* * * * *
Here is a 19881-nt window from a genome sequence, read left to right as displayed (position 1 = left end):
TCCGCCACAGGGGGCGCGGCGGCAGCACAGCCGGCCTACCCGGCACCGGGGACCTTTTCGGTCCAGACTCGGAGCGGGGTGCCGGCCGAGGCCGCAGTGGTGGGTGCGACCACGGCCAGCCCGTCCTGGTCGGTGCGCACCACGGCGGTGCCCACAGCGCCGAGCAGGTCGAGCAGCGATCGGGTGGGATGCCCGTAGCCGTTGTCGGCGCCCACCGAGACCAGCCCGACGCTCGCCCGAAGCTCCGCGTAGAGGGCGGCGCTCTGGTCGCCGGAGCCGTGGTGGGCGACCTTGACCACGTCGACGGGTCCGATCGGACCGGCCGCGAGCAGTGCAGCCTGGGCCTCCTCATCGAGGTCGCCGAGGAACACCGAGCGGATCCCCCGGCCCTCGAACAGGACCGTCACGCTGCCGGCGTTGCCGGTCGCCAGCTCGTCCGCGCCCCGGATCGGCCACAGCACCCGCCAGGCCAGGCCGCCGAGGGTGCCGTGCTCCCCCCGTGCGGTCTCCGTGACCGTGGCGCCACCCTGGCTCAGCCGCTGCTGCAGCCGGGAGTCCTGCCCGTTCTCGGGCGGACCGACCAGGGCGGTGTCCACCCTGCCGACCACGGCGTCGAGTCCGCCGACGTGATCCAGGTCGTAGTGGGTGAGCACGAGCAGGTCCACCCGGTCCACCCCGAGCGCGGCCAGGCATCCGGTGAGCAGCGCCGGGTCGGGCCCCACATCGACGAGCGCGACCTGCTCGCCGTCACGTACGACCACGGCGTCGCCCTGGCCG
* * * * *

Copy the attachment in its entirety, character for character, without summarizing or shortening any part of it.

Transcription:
Here is a 19881-nt window from a genome sequence, read left to right as displayed (position 1 = left end):
TCCGCCACAGGGGGCGCGGCGGCAGCACAGCCGGCCTACCCGGCACCGGGGACCTTTTCGGTCCAGACTCGGAGCGGGGTGCCGGCCGAGGCCGCAGTGGTGGGTGCGACCACGGCCAGCCCGTCCTGGTCGGTGCGCACCACGGCGGTGCCCACAGCGCCGAGCAGGTCGAGCAGCGATCGGGTGGGATGCCCGTAGCCGTTGTCGGCGCCCACCGAGACCAGCCCGACGCTCGCCCGAAGCTCCGCGTAGAGGGCGGCGCTCTGGTCGCCGGAGCCGTGGTGGGCGACCTTGACCACGTCGACGGGTCCGATCGGACCGGCCGCGAGCAGTGCAGCCTGGGCCTCCTCATCGAGGTCGCCGAGGAACACCGAGCGGATCCCCCGGCCCTCGAACAGGACCGTCACGCTGCCGGCGTTGCCGGTCGCCAGCTCGTCCGCGCCCCGGATCGGCCACAGCACCCGCCAGGCCAGGCCGCCGAGGGTGCCGTGCTCCCCCCGTGCGGTCTCCGTGACCGTGGCGCCACCCTGGCTCAGCCGCTGCTGCAGCCGGGAGTCCTGCCCGTTCTCGGGCGGACCGACCAGGGCGGTGTCCACCCTGCCGACCACGGCGTCGAGTCCGCCGACGTGATCCAGGTCGTAGTGGGTGAGCACGAGCAGGTCCACCCGGTCCACCCCGAGCGCGGCCAGGCATCCGGTGAGCAGCGCCGGGTCGGGCCCCACATCGACGAGCGCGACCTGCTCGCCGTCACGTACGACCACGGCGTCGCCCTGGCCG